During his college career, Haas registered with the national ABC chapter where he took advantage of internships via the 12,000 firms affiliated with the association. He started his first internship following his freshman year. While his friends were spending their summers working at the beach or in restaurants, Haas was waking up at 6 a.m. to pour concrete and tear down scaffolding on a construction site for Miller & Long Concrete Construction in Bethesda. His first day on the job was less-than glamorous. “I showed up at the superintendent’s trailer ready to learn how to build, and he literally told me to pick up trash around the site,” he recalls. “About two hours later I finished the task and said to my boss, “What do you have for me to do next?”

Despite the dirty work, Haas spent two summers on the concrete crew, an experience he describes as invaluable because of interpersonal skills he learned with different levels of authority from laborers to executives. “In construction management, you have to be able to wear many different hats,” he says. Prior to graduating with a B.S. in Building Construction, Haas interned at Clark where he experienced the project management aspect of construction. “I had a project manager who really turned into a mentor and helped kick off my career,” he says.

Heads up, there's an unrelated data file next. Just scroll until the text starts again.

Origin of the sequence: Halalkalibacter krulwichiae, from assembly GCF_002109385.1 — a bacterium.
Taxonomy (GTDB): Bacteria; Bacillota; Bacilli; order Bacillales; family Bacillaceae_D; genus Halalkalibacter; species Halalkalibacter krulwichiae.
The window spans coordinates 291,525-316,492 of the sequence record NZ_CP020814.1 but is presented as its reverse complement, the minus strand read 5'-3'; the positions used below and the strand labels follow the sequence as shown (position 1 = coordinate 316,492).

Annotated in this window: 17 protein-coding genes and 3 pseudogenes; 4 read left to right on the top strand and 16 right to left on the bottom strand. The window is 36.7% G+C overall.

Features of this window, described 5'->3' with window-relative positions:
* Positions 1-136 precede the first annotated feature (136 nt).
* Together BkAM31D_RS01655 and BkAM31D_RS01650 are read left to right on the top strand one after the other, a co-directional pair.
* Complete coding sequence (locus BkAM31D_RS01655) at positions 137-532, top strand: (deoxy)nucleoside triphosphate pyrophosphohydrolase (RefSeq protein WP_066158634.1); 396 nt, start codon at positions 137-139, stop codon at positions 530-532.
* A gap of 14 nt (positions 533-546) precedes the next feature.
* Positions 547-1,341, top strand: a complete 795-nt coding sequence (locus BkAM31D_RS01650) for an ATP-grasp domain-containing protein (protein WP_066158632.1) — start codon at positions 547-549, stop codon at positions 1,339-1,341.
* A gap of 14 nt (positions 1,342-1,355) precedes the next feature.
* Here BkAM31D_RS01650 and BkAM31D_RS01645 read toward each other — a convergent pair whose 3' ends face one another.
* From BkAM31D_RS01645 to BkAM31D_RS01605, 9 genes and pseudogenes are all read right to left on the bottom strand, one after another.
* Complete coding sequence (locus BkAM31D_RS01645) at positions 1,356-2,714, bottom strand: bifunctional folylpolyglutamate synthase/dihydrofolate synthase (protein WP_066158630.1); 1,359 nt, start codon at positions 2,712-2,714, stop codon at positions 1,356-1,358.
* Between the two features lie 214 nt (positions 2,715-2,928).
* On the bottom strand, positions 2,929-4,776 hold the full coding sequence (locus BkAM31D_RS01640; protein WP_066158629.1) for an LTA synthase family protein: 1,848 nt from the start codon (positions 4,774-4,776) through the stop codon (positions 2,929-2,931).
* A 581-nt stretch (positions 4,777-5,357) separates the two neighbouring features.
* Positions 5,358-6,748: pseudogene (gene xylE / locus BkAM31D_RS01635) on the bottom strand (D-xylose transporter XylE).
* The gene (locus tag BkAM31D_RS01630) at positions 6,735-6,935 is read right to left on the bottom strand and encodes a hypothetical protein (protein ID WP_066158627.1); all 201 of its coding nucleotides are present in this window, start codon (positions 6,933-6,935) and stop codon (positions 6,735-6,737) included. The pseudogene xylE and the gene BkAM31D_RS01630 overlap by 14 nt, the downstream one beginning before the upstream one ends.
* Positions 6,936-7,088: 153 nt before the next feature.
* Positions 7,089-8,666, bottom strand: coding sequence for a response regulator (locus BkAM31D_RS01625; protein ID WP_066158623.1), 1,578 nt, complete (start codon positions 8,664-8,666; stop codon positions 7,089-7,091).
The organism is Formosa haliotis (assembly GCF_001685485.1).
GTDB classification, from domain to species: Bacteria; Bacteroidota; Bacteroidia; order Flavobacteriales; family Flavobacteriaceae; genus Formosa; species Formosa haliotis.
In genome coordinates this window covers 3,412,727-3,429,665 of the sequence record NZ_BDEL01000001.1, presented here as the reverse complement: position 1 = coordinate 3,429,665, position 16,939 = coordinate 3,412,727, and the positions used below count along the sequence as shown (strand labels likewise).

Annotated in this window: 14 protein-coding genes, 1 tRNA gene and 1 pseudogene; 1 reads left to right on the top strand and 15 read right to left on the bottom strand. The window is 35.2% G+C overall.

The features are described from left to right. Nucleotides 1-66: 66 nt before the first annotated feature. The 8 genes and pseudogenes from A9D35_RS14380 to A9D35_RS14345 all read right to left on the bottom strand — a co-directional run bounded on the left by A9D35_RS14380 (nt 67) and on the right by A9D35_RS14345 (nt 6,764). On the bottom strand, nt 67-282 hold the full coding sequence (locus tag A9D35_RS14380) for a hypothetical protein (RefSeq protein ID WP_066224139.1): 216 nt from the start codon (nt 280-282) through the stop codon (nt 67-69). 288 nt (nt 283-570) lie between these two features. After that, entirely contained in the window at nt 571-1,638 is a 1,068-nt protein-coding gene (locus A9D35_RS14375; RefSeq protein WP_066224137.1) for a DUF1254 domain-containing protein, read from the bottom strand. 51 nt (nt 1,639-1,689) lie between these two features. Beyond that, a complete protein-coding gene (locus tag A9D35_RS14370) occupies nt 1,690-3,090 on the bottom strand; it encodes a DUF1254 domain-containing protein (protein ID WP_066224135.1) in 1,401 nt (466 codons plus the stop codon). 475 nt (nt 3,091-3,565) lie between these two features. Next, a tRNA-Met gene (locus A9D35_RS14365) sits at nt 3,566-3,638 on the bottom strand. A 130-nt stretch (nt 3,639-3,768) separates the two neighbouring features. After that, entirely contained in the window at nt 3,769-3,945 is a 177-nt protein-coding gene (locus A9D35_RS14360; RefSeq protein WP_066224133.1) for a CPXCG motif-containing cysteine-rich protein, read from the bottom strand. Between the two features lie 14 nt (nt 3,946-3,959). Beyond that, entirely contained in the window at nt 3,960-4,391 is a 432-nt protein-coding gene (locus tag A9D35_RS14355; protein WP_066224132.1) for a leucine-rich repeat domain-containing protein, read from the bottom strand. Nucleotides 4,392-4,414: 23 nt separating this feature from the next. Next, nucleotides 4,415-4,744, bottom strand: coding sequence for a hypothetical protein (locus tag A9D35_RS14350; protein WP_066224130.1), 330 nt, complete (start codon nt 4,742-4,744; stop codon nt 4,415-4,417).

Clark Construction
Matt Hass jumped at the chance to work on a the Washington Nationals new park in his hometown.

After graduation in December 1997, Haas jump-started his career with Clark as project engineer for the $70-million Secret Service headquarters and $110-million Chevy Chase Bank headquarters. From 2001 to 2003, he advanced to project manager for two office buildings in Virginia and Maryland, the $8-million Gateway International II and $30-million Heritage Center Building IV. Haas was also project manager with Clark Strategic Operations Group, where he worked on classified design-build projects for the federal government. Prior to his current endeavor, Haas had the opportunity in 2004 to join forces with the executive vice president of operations. As senior project manager, he worked on a “variety of special projects and key performance indicators for projects across the country.”